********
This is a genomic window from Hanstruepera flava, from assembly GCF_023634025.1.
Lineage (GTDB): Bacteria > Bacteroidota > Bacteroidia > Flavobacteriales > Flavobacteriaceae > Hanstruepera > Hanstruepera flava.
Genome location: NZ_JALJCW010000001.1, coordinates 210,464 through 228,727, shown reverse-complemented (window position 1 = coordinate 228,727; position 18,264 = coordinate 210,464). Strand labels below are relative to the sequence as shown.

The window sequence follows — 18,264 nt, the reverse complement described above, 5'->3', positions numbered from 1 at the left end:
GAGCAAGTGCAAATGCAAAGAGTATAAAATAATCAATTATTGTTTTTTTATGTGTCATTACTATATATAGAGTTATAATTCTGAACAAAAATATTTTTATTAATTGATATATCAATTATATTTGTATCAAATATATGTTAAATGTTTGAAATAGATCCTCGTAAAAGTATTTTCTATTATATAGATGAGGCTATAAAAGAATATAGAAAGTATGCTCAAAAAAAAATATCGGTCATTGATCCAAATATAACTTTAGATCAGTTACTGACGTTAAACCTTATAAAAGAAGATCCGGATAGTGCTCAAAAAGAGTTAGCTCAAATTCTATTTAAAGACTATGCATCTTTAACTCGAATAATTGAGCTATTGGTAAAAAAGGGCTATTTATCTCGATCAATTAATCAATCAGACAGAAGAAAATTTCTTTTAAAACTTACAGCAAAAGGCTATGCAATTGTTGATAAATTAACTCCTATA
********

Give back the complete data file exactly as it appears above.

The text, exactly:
This is a genomic window from Hanstruepera flava, from assembly GCF_023634025.1.
Lineage (GTDB): Bacteria > Bacteroidota > Bacteroidia > Flavobacteriales > Flavobacteriaceae > Hanstruepera > Hanstruepera flava.
Genome location: NZ_JALJCW010000001.1, coordinates 210,464 through 228,727, shown reverse-complemented (window position 1 = coordinate 228,727; position 18,264 = coordinate 210,464). Strand labels below are relative to the sequence as shown.

The window sequence follows — 18,264 nt, the reverse complement described above, 5'->3', positions numbered from 1 at the left end:
GAGCAAGTGCAAATGCAAAGAGTATAAAATAATCAATTATTGTTTTTTTATGTGTCATTACTATATATAGAGTTATAATTCTGAACAAAAATATTTTTATTAATTGATATATCAATTATATTTGTATCAAATATATGTTAAATGTTTGAAATAGATCCTCGTAAAAGTATTTTCTATTATATAGATGAGGCTATAAAAGAATATAGAAAGTATGCTCAAAAAAAAATATCGGTCATTGATCCAAATATAACTTTAGATCAGTTACTGACGTTAAACCTTATAAAAGAAGATCCGGATAGTGCTCAAAAAGAGTTAGCTCAAATTCTATTTAAAGACTATGCATCTTTAACTCGAATAATTGAGCTATTGGTAAAAAAGGGCTATTTATCTCGATCAATTAATCAATCAGACAGAAGAAAATTTCTTTTAAAACTTACAGCAAAAGGCTATGCAATTGTTGATAAATTAACTCCTATA